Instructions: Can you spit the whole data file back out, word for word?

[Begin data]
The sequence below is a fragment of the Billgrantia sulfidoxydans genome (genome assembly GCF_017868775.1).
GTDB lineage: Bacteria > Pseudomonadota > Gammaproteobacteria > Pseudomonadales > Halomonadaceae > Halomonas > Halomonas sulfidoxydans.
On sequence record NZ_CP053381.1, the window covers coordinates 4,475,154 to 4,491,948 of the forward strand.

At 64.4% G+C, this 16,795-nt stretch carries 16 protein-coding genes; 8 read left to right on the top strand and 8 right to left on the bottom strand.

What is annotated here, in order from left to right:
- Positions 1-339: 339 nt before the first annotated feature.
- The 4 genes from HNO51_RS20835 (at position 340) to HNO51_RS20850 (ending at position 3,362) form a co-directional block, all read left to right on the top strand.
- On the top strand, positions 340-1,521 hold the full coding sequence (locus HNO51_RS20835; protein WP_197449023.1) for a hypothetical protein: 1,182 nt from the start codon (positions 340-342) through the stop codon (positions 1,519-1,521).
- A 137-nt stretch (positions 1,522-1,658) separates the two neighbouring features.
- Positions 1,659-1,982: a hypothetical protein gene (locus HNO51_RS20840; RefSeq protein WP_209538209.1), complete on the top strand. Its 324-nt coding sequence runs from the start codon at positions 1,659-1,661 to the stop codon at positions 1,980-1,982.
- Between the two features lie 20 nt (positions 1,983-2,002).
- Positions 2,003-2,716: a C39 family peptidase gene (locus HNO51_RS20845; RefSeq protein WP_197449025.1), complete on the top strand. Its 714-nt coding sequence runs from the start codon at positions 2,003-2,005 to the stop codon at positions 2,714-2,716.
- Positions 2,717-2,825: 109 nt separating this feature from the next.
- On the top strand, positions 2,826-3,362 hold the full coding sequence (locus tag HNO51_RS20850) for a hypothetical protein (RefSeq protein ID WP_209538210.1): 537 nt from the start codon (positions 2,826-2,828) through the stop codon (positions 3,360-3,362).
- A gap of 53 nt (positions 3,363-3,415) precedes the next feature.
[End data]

The sequence below is a fragment of the Billgrantia sulfidoxydans genome (genome assembly GCF_017868775.1).
GTDB lineage: Bacteria > Pseudomonadota > Gammaproteobacteria > Pseudomonadales > Halomonadaceae > Halomonas > Halomonas sulfidoxydans.
On sequence record NZ_CP053381.1, the window covers coordinates 4,475,154 to 4,491,948 of the forward strand.

At 64.4% G+C, this 16,795-nt stretch carries 16 protein-coding genes; 8 read left to right on the top strand and 8 right to left on the bottom strand.

What is annotated here, in order from left to right:
- Positions 1-339: 339 nt before the first annotated feature.
- The 4 genes from HNO51_RS20835 (at position 340) to HNO51_RS20850 (ending at position 3,362) form a co-directional block, all read left to right on the top strand.
- On the top strand, positions 340-1,521 hold the full coding sequence (locus HNO51_RS20835; protein WP_197449023.1) for a hypothetical protein: 1,182 nt from the start codon (positions 340-342) through the stop codon (positions 1,519-1,521).
- A 137-nt stretch (positions 1,522-1,658) separates the two neighbouring features.
- Positions 1,659-1,982: a hypothetical protein gene (locus HNO51_RS20840; RefSeq protein WP_209538209.1), complete on the top strand. Its 324-nt coding sequence runs from the start codon at positions 1,659-1,661 to the stop codon at positions 1,980-1,982.
- Between the two features lie 20 nt (positions 1,983-2,002).
- Positions 2,003-2,716: a C39 family peptidase gene (locus HNO51_RS20845; RefSeq protein WP_197449025.1), complete on the top strand. Its 714-nt coding sequence runs from the start codon at positions 2,003-2,005 to the stop codon at positions 2,714-2,716.
- Positions 2,717-2,825: 109 nt separating this feature from the next.
- On the top strand, positions 2,826-3,362 hold the full coding sequence (locus tag HNO51_RS20850) for a hypothetical protein (RefSeq protein ID WP_209538210.1): 537 nt from the start codon (positions 2,826-2,828) through the stop codon (positions 3,360-3,362).
- A gap of 53 nt (positions 3,363-3,415) precedes the next feature.